Jaggery exporters seek ban lifting

Govt delays decision for two weeks to assess impact on sugar prices

Zafar Bhutta May 15, 2020
Gurr or jaggery

ISLAMABAD: After sugar exporters, jaggery (Gur) and organic brown sugar exporters have sought the lifting of ban on exports, which has been imposed in the wake of investigation into a sugar scam by an inquiry commission.

The government has delayed decision on withdrawing the ban on Gur and organic brown sugar exports.

Sources told The Express Tribune that Prime Minister Imran Khan asked about the ban on export of Gur and organic brown sugar in a meeting on April 28. The minister for industries and production told the premier that the decision on lifting the ban had been delayed for two weeks in order to assess the possible impact on sugar prices if the export of Gur and organic brown sugar was allowed.

“No decision has been taken yet and export of Gur as well as organic brown sugar is still banned. The Ministry of Industries took up the issue with the Economic Coordination Committee (ECC) but it was decided to keep the restriction in place till the end of Ramazan,” an official revealed.

Afghanistan is a big market for Gur export. Sugar millers have a monopoly in the market. Farmers of Khyber-Pakhtunkhwa have sought permission for Gur export. In the past, the commodity was exported to Afghanistan as well as Gulf countries.

The inquiry commission is currently investigating the export of sugar that caused price hike in the domestic market and gave a windfall of billions of rupees to the millers. The millers also gained from subsidy on sugar export.

The government gave three more weeks to May 16 to the inquiry commission for completing its probe. Earlier, the commission sought more time as the director general of the Federal Investigation Agency (FIA) was of the view that the scope of the investigation was very vast and a lot of information processed and analysed needed further collaboration and follow-up.

“The whole process is time-consuming and despite the best of efforts cannot be completed in the stipulated time,” he said.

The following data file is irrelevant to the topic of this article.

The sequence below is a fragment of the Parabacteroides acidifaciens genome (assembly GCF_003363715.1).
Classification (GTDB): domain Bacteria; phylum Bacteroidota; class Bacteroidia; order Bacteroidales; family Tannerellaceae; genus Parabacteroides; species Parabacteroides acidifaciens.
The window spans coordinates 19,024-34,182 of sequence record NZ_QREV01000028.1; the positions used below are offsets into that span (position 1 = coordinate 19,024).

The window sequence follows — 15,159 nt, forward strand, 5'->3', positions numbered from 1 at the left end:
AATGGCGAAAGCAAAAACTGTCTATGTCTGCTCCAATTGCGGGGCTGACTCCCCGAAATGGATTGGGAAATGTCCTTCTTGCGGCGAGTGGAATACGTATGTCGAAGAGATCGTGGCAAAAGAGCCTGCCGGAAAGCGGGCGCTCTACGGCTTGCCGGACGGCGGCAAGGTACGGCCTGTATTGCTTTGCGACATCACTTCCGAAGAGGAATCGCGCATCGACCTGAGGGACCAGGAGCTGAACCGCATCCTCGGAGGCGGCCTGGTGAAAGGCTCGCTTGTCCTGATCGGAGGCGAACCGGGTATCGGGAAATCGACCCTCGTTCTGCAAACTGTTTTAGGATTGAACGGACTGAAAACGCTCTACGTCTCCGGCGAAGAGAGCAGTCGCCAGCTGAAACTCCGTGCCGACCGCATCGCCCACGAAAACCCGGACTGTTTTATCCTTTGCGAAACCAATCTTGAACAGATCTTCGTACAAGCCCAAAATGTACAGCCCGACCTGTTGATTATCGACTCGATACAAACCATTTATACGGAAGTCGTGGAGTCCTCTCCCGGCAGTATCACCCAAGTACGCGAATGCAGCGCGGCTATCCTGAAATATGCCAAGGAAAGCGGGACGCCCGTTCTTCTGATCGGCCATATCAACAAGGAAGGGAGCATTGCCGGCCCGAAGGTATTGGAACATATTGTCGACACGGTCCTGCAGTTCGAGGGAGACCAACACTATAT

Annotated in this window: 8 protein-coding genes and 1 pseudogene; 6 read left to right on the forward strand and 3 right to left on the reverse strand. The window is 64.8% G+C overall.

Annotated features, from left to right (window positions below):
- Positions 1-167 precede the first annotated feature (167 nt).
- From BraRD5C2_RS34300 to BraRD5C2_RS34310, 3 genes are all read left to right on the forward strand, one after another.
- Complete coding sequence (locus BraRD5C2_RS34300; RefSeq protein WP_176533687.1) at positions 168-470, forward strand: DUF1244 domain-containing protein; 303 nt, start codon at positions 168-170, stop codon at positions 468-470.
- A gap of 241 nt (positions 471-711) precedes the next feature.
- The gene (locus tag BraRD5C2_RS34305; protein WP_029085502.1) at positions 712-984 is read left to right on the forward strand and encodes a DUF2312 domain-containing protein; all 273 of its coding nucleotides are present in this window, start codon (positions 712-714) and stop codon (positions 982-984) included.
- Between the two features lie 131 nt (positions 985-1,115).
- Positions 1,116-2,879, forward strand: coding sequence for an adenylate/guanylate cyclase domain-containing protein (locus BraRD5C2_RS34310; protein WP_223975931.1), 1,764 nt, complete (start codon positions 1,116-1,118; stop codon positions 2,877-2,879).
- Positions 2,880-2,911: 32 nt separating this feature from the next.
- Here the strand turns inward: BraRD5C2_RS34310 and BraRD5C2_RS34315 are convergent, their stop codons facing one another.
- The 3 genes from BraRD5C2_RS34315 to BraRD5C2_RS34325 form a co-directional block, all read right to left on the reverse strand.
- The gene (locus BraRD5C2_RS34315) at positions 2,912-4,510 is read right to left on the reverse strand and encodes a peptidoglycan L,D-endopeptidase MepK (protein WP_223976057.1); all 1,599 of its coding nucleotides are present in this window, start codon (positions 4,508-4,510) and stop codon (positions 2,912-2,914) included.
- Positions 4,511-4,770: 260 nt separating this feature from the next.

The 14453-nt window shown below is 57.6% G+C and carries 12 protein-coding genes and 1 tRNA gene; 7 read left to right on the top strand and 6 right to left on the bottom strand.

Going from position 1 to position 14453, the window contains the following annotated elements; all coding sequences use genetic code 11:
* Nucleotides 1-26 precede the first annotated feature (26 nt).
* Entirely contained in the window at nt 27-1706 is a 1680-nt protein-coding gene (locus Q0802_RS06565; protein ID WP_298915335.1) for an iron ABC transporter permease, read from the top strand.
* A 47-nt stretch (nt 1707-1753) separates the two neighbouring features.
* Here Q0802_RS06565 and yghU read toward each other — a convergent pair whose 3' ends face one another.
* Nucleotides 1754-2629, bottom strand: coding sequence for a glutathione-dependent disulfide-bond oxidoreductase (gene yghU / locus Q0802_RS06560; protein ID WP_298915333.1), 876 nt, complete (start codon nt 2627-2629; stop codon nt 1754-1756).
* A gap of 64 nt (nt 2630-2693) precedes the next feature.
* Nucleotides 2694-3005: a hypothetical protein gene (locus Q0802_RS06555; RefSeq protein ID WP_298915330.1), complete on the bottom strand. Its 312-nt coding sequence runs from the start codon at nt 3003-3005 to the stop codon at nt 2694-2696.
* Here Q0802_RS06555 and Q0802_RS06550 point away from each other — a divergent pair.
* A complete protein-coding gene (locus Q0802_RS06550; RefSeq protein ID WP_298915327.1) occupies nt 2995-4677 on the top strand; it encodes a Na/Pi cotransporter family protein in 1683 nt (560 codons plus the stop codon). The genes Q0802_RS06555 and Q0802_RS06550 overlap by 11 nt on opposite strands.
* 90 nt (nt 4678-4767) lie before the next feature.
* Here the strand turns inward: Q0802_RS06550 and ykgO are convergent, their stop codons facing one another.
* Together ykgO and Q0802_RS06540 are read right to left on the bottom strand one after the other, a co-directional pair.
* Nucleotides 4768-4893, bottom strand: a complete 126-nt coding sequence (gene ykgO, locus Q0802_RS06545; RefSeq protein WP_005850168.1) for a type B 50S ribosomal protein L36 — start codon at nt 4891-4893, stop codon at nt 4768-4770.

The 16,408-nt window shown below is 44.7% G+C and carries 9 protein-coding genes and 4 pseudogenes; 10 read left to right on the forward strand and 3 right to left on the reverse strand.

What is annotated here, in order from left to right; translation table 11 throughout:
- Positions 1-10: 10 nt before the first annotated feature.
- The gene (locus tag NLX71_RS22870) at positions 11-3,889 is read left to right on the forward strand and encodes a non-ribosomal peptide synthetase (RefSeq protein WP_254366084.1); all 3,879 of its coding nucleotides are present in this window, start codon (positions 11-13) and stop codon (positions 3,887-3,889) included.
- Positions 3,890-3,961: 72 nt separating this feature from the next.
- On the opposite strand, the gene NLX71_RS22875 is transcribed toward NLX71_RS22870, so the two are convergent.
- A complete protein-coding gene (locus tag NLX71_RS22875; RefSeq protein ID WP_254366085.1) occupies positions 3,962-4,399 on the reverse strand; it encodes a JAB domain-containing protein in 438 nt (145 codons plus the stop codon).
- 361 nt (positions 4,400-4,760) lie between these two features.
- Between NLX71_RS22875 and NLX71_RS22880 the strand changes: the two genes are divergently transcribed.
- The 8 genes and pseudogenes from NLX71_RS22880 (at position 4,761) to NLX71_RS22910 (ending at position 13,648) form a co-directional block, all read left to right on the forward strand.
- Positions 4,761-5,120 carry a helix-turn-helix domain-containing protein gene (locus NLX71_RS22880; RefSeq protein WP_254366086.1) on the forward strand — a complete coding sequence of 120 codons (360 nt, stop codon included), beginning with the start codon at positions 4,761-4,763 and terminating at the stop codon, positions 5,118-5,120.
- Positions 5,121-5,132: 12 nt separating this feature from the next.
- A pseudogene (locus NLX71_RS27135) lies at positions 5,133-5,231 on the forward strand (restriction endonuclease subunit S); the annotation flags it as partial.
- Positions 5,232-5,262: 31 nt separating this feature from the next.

Federal Minister for Planning and ex-finance minister Asad Umar appeared before the inquiry commission this week as he chaired the ECC meeting that allowed the export of sugar. The ECC allowed export of one million tons of sugar in October 2018 with the condition that no subsidy would be given to the millers on shipments. However, the ECC, in its meeting in December 2018, took some major decisions.

It told provinces to give subsidy to the millers on sugar export. It also decided to release Rs2 billion worth of subsidy pending since the tenure of previous Pakistan Muslim League-Nawaz (PML-N) government. It increased sugar export quota from 1 million to 1.1 million tons.

Punjab gave Rs3 billion in subsidy following the decision whereas Sindh did not release any subsidy.

Umar told the inquiry commission that despite sugar export, there was no major increase in prices in the domestic market till April 2019.

He was of the view that sugar prices went up after he was removed from the finance ministry, adding that it was also decided that an inter-ministerial committee would outline of trend of sugar prices and export.

However, he said, no report was given till April 2019. The sugar mafia formed a cartel, which managed to pocket a profit of Rs100 billion, Umar said. China committed to import sugar from Pakistan, which would have built foreign currency reserves, but 70% of the commodity went to Afghanistan.

He told the commission that all technical decisions were made by the Sugar Advisory Board, which reviewed the stock situation and recommended export of the sweetener.

Published in The Express Tribune, May 15th, 2020.

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